Financial scandal and betrayal are plaguing the Washington Teachers' Union in the nation's capital.

A 46-page audit released Thursday night at the request of parent group the American Federation of Teachers alleges that three former union officers looted more than $5 million over the last seven years and used the money to buy items such as flat-screen TVs, fur coats and silver.

"The massive misappropriation of union funds and the betrayal of the members that are outlined in our audit are reprehensible and sickening," said AFT president Sandra Feldman. "The individuals responsible must be held accountable, and the AFT will do everything in its power to see that these funds are returned to the WTU and its members."

With audit in hand, the AFT filed a lawsuit in Federal District Court in Washington under the Racketeer Influenced Corrupt Organizations Act and other federal and state statutes. The group is seeking restitution on behalf of the nearly 5,000 members of the WTU for the misuse, misappropriation and conversion of union funds.

The lawsuit alleges that eight individuals, including former WTU President Barbara Bullock, elected union president in 1994; James Baxter, the WTU's former treasurer; and Gwendolyn Hemphill, former assistant to Bullock, "in their positions as union officers, agents, representatives and employees, or through their relationships with union officers, agents, representatives and employees, aided and abetted, participated in, and used the union as part of their conspiracy to embezzle and convert funds of the union."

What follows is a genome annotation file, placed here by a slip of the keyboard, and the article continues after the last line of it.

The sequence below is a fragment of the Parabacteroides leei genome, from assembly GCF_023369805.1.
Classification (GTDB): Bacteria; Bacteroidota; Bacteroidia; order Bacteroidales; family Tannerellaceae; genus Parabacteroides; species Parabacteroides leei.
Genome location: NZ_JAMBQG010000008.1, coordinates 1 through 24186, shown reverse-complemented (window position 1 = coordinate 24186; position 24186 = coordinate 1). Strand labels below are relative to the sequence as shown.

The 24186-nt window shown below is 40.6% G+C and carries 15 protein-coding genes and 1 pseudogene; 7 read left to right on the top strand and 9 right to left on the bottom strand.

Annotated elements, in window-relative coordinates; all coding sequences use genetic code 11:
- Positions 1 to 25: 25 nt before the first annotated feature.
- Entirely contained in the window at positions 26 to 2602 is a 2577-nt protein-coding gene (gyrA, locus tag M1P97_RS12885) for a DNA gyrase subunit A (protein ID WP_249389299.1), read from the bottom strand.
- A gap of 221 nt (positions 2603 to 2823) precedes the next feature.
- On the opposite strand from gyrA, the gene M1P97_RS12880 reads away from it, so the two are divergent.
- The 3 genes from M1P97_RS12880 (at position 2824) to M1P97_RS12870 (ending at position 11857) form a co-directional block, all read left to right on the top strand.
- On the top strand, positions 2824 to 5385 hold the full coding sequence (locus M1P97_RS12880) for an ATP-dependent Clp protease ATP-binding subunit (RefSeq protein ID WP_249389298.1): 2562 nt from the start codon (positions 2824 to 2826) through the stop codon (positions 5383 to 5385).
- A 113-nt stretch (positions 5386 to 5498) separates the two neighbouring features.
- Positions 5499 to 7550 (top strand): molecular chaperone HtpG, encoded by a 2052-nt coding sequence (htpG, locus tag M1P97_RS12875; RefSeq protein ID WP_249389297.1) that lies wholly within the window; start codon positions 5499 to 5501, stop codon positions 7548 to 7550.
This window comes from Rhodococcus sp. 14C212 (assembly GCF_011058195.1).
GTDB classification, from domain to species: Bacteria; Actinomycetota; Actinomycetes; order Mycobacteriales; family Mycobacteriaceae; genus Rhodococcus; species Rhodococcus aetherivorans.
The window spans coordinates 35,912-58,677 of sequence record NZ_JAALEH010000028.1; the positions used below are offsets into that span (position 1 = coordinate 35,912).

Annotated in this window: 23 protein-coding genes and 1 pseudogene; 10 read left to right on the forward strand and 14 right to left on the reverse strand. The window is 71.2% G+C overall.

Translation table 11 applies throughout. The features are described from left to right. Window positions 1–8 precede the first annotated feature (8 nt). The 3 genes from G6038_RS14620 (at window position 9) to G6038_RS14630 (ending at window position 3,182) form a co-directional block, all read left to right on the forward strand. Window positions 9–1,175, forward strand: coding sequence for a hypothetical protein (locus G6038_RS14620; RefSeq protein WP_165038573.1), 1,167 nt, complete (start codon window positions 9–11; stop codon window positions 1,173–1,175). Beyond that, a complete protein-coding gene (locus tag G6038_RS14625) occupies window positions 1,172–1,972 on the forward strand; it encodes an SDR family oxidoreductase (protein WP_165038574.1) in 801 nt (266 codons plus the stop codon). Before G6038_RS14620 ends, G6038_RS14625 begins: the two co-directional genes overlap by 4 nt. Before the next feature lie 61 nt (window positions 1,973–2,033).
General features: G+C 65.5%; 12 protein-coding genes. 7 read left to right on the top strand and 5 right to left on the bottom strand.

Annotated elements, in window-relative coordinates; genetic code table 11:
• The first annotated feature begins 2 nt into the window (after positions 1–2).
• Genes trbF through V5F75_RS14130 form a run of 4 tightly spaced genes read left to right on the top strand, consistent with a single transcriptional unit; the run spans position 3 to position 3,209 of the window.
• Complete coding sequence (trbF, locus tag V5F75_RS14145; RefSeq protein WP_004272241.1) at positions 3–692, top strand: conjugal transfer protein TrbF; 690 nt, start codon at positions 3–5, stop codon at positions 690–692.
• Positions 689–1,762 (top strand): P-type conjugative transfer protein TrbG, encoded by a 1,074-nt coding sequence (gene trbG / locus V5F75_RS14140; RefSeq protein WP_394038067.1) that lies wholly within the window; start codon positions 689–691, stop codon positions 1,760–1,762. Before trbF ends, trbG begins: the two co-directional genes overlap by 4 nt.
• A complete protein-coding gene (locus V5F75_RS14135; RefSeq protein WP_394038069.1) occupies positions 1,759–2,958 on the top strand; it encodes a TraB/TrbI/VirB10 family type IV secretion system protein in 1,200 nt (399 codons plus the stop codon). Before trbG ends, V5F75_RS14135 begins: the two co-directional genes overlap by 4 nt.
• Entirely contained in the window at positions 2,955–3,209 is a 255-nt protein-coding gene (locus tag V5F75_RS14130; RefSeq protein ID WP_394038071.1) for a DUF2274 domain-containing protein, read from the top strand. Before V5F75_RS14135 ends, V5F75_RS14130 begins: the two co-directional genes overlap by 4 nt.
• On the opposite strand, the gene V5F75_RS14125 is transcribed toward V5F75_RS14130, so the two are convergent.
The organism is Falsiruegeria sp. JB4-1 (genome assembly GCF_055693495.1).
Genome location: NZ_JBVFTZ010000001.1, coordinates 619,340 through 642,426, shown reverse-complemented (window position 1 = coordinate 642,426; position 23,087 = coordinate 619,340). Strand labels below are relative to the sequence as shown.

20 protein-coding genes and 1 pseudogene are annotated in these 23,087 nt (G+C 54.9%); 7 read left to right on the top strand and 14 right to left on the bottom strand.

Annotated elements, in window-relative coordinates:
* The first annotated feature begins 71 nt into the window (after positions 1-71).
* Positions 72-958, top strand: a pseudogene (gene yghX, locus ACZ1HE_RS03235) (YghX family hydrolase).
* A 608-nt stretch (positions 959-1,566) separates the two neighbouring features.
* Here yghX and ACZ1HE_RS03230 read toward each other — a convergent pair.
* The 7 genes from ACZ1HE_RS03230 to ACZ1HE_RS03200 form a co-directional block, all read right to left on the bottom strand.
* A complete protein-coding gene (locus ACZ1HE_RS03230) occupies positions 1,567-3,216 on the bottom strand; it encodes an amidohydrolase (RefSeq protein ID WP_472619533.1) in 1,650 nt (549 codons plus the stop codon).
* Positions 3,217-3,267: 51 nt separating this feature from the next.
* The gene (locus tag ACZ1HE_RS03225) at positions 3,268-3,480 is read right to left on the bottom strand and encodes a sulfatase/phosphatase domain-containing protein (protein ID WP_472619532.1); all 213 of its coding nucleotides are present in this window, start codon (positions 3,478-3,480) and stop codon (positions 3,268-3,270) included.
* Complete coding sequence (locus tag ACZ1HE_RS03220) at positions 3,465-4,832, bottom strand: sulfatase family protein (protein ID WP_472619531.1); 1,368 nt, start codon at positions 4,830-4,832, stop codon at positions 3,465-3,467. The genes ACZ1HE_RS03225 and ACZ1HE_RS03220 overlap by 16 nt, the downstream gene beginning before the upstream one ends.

The lawsuit and audit detail a scheme to defraud the union and its members, embezzle WTU funds and convert those funds for personal use. The complaint charges that defendants defrauded the union by forging checks, illegally converting them or using checks without authorization and that some of the individuals made "substantial unauthorized purchases" with union credit cards.

"In summary, due in large part to the deliberate override of the system of internal controls at the WTU, Bullock, Hemphill and Baxter appear to have systematically diverted millions of dollars in WTU funds to themselves, family members, and others for personal benefit," the forensic examination states.

A WTU receptionist on Friday told Foxnews.com that he was not aware of any lawsuit and no one was available to discuss the charges.  An open letter from interim WTU President Esther S. Hankerson in December said she was "shocked and angered" by the allegations leveled against Bullock, Baxter and Hemphill.

"It is very upsetting to see the worst of our fears possibly coming true, and to realize that perhaps those in whom we placed our confidence have violated their trust, abandoned their personal and professional responsibilities and severely abused their position of authority," she wrote nearly a month before the charges were filed.